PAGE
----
Wednesday, December 15, 2010

busyness, burnout and the grace of God (12) conclusion

Last week I finished the story of what happened when I got too busy. So where am I at, 9 months later?

My feelings have returned to the usual random collection of ups and downs. The lessons I learned stay with me: wisdom to say 'no', willingness to rest, and an awareness of my warning signs of burnout - things like anxiety, discouragement, lack of perspective, loss of motivation, and the inability to relax.

Am I still too busy? At times this year, I have been, with the usual consequences. It's a little disheartening, after all God has taught me, to still battle the same temptations: perfectionism, ambition, people-pleasing, my drive to fix things, my longing to do everything in one lifetime, and the superwoman syndrome.

I've made some helpful changes. I cut down my extra ministry commitments to 1 a term (I've learned some wisdom!) but discovered that 1 ministry commitment easily expands to fill as much time as 5 ministry commitments (my seminars and articles were very thorough! :) ). You see, the issue isn't really my circumstances - it's my heart.

But God has been at work in my heart. I'm less driven. Instead of grabbing every ministry opportunity, I hold my dreams more lightly, trusting God's timing. As you know, I'm planning to take some time off blogging next year to rest and reflect on what God wants from me - not something I would have done a year ago. God is good.

One final comment: please don't conclude from what I've written that busyness is a bad thing. It's good to be busy in God's service (Phil 2:17, 2 Thess 3:8-9). But when we're so busy that we burn out and can no longer serve, or fail to serve those close to us, or can't trust God and rest - then we've got a problem. And that problem is in our heart. That's what this series has been about: the idols of our heart that drive us to over-busyness, and the way that God's grace sets us free.

Let's work hard, pouring ourselves out in God's service; but when we've done all we can, let's rest, trusting God to work in people's lives.

images are from flik and Laurie Pink at flickr


Sarah said...

Thanks for this series, Jean. As someone who struggles with trying to do everything and not saying no, I've found it enormously helpful as you've shared your own struggles. Sometimes I've found drastic measures are the way to go in the fight against temptation, and moving from the city to the country has been very beneficial in taking some of the many choices away (of course that may not have happened if I hadn't married a farmhand). So now when I hear about the burden of busyness on my city friends, I encourage some of them to move to the country, even though that's not possible for everyone.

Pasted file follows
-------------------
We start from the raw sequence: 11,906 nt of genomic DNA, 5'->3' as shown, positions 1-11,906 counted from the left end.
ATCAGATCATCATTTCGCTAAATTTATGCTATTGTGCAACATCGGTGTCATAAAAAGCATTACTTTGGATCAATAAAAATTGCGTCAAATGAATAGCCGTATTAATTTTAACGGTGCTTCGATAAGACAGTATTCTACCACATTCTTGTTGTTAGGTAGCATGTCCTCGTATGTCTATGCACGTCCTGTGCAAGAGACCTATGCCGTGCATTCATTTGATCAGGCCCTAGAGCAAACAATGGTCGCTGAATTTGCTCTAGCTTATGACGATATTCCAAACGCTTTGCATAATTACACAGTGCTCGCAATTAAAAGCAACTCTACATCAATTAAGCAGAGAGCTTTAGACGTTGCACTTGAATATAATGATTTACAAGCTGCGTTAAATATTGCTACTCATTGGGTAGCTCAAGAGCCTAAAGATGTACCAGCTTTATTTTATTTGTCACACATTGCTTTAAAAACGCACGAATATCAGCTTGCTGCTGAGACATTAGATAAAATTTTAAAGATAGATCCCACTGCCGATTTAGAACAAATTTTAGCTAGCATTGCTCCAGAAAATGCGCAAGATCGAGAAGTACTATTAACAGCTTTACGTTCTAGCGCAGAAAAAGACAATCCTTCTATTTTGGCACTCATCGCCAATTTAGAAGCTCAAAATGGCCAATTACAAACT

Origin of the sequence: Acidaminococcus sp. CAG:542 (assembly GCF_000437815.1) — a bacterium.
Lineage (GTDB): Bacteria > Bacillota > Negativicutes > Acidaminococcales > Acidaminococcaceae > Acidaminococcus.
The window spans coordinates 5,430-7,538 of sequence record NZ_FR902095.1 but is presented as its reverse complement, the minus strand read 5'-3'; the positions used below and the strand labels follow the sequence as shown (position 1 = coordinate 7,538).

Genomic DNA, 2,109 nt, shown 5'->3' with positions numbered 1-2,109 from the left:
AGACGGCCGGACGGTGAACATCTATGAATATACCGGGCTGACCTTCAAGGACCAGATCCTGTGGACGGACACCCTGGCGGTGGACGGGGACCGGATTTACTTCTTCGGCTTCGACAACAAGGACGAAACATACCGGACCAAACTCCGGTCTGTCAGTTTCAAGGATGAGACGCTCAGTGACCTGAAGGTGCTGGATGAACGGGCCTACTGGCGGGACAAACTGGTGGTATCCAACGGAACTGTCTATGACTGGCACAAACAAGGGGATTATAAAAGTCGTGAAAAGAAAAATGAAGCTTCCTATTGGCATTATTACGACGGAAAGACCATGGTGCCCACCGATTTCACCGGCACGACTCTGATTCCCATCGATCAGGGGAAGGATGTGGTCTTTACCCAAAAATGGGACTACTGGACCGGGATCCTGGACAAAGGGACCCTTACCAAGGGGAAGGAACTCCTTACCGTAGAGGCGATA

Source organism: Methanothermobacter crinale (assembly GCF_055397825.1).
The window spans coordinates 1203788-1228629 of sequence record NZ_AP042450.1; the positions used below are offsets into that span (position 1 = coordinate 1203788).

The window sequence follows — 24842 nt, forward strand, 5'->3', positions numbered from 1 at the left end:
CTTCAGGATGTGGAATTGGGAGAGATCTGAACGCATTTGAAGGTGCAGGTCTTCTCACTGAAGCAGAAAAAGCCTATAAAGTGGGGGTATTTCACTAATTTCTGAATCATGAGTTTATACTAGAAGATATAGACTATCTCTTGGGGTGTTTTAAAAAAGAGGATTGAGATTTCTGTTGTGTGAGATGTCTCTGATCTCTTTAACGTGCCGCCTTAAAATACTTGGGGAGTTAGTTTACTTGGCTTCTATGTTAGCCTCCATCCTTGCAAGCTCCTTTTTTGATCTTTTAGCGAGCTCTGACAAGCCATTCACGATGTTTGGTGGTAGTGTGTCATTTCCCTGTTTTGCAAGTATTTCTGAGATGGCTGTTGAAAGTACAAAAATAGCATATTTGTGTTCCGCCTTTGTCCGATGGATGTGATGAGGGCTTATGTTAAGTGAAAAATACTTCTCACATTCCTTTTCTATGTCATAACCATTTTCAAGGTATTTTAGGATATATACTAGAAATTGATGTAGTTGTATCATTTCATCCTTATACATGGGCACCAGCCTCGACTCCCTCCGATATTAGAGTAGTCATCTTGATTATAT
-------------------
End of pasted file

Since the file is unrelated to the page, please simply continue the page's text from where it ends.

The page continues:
Praying your blogging break is restful and beneficial.

Jean said...

Thanks, Sarah!

Well, I won't be moving to the country, but I can see how that would help! :)

Although I must say, my friend who's moved towns (not to the country, admittedly) finds that her old struggles are now catching up with her. She's the kind of lovely person who collects people, to the point where she has so many she can't keep up with them all! It's taken her a few years, but she's in a similar place again!

So yes, you can move from your situation, but not your heart. But sometimes, as you say, a new situation can remove you from temptation, and give you time and space to establish more godly ways of thinking about and doing things.

Love Jean.

Sarah said...

Yes, that's very true - moving won't solve heart problems. Even though I live in the middle of nowhere (the nearest main town has approx. 700 people!), I've still have intense periods of busyness where I've found myself wondering how on earth I'd managed to get myself into old habits.

Yeah I agree that we can put things in place to flee from temptation i.e. a shopaholic avoiding shops or an alcoholic avoiding pubs, parties etc. It won't stop us from sinning or wanting to sin, but it does lessen the temptation somewhat. I've had more thinking time out here where I can now see ungodly patterns of people-pleasing etc which I couldn't see in Perth because I was constantly on the go. When I find myself wanting to get involved in EVERYTHING, a long drive on dark country roads with roos about is a bit of a deterrent and reminds me of the necessity of rest. :)

Jean said...

:) I can imagine roos on the road are very good reminders of the need for rest!

A girl with a smile said...

this is encouraging. thank you... for finding yourself at His feet.